Sainte Maxime golf course
http://www.sainte-maxime.bluegreen.com/en

One arm of your product line includes metals and commemorative pieces that can be customized and personalized.Let’s point out the materials and the process involved in producing these exceptional pieces.

Luxury accessories worldwide is synonymous with classic brass. Our entire product line is made of solid brass, hand polished and plated in our facilities in France. We apply only precious material for the finishing such as 24 carat gold, palladium and ruthenium.As the manufacturer, it is possible for us to produce personalized and unique product. We offer our customers the option of branding their products with their own picture, name or text message and most of our product can be engraved to make them unique.

One of my favorite products is the scorecard commemorative. It is perfect the perfect small tasteful piece for the desk and the perfect prize for club tournament.

There are so many applications for this type of re-memberance: a hole in one card, my lowest score at the home club, my round with Dad, only round ever at Bandon Dunes, my round that won the member guest, etc. This is one of those pieces that exemplifies the elegance of the line.



The line also includes men’s and ladies’ golf apparel. These boutique collections have very distinctive features and benefits. Tell us about the apparel and how you see it as merchandising with the rest of the line.

Decayeux Paris is a lifestyle brand and thus it seemed appropriate to design and merchandise an apparel line.The idea is to introduce a bit of French touch within Golf courses and proshops by promoting and merchandizing our global look.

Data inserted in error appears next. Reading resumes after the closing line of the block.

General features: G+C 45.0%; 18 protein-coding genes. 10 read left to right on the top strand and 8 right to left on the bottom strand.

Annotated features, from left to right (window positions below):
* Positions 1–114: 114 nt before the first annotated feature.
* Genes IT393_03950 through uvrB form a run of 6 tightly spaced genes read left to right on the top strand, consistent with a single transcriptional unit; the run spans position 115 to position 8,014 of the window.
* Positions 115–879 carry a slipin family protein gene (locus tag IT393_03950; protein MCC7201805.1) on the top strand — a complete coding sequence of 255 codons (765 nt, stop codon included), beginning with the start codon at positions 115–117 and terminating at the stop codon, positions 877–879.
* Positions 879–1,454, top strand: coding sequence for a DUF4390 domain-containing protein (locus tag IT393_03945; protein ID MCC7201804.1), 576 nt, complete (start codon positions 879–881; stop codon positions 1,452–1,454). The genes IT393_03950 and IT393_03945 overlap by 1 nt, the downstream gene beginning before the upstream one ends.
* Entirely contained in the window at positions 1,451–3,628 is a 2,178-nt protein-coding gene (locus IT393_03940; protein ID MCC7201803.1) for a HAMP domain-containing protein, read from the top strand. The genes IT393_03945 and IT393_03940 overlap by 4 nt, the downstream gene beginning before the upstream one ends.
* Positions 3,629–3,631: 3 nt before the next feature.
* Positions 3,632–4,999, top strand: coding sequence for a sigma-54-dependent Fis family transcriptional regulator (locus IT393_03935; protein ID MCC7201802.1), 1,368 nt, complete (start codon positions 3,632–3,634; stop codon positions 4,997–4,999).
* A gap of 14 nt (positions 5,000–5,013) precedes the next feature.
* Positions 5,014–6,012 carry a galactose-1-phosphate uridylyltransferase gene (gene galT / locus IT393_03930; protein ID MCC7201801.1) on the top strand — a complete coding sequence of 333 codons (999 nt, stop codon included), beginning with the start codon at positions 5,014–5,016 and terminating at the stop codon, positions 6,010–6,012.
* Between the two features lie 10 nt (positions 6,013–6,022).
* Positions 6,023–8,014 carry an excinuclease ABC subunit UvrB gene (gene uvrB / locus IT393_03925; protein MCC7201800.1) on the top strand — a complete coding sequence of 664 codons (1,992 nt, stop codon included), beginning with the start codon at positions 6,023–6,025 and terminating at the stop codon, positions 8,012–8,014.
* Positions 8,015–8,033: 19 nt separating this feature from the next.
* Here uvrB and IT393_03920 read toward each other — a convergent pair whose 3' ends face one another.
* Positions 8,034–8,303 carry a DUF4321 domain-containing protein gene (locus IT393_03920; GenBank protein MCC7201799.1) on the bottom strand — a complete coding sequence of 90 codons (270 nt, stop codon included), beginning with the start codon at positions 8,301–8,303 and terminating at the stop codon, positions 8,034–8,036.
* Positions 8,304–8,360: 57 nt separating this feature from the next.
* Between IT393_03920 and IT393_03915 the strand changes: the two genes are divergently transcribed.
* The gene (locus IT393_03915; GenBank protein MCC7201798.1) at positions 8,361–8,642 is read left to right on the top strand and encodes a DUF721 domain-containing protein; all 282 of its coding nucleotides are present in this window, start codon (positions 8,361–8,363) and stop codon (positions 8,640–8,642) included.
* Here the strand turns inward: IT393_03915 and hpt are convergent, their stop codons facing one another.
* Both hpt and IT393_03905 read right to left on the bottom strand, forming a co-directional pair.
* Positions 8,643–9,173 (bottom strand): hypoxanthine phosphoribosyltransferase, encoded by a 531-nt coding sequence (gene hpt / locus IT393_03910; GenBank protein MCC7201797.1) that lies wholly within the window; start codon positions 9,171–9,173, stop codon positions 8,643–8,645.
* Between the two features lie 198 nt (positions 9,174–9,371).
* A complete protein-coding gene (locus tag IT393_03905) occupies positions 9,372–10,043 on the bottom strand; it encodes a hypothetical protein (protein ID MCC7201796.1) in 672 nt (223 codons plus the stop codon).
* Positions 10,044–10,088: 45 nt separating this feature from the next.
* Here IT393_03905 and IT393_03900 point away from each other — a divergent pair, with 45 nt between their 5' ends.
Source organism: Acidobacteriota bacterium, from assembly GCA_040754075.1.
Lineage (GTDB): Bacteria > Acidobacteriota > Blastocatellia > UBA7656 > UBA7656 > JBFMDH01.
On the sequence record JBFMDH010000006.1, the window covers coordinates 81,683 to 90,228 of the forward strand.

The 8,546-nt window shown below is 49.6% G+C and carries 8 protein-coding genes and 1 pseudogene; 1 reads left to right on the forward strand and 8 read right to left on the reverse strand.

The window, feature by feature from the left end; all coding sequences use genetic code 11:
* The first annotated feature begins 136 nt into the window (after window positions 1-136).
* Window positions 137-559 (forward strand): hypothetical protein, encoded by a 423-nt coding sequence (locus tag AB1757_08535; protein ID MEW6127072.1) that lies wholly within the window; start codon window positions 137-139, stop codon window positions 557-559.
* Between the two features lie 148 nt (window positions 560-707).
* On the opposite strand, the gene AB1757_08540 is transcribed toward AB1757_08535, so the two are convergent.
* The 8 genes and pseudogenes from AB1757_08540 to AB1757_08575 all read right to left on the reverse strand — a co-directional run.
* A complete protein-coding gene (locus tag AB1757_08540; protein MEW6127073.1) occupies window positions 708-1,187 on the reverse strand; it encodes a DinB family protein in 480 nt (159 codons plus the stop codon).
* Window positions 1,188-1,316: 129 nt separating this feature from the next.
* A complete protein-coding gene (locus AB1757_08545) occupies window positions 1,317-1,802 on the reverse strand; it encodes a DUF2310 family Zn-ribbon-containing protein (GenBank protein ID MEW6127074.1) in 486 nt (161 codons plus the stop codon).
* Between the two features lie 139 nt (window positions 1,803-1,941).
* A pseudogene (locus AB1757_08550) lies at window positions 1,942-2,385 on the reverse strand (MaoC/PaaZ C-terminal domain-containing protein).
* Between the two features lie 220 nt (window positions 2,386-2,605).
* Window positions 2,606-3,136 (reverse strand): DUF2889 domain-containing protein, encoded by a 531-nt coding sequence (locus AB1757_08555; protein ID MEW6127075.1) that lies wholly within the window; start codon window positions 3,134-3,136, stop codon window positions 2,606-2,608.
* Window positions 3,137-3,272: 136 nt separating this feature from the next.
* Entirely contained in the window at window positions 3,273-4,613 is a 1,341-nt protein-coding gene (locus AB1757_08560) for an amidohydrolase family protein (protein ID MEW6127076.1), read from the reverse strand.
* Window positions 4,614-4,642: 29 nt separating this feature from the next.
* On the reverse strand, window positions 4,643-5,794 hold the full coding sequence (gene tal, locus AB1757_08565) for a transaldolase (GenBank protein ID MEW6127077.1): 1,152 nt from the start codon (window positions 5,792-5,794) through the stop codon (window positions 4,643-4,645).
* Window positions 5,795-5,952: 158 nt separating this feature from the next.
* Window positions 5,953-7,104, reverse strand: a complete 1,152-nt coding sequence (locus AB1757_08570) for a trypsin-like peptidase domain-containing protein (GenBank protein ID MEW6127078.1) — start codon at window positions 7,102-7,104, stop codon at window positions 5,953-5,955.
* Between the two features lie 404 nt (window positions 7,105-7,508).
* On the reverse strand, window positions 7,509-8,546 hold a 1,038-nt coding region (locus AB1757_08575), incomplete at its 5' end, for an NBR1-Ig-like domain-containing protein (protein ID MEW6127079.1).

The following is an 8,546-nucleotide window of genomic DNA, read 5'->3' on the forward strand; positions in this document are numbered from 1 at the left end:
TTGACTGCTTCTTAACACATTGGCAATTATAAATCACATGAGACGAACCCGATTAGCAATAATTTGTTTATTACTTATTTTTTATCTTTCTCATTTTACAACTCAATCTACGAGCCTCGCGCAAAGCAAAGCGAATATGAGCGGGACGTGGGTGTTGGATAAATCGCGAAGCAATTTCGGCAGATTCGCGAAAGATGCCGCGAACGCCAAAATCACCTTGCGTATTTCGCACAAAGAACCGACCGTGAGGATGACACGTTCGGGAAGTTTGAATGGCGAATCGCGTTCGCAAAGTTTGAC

Many people reading this article are getting ready to attend the PGA Golf Show in Orlando and make decisions regarding something new and special for their member/guest and member/member favors and prizes. What do you see as possibilities with Decayeux product, particularly how some of your items could be personalized per participant and the time frame needed to fulfill such a request?

Attending the PGA show for the first time will give us the opportunity to present our unique products to the professional attendees. We are very confident in presenting our personalized product such as the brass engraved score card, the engraved tees collection and our belt line. Our whole line must be seen to be appreciated because product details and finishing is not something that can be seen in a catalog. We are convinced that prominent golf clubs and resorts in the states will soon welcome our product and be glad to partner with our brand.

Click for Video


Stéphane, Erwan, Pierre and I will be in Orlando in Booth 3416 and look forward to discussing the product and concepts that are introduced here.  This should be a booth you make a point to visit in Orlando as Decayeux has a one-of-a-kind product line, placement incentives and incredible European panache. The line absolutely needs to be seen in person to fully appreciate the quality and presentation appeal of the metals as well as the distinct customization of the apparel.

I will be happy to mail anyone a catalog and price list if interested in previewing before Orlando. Email me your name and address to craigrkirchner@gmail.com.  Also, email or call me at 443-309-3005 to make an appointmentfor a GoToMeeting or to meet with us in Orlando to discuss Decayeux Golf and the possibility of representation of your facility’s tournament winner at the Decayeux Cup in Saint-Tropez.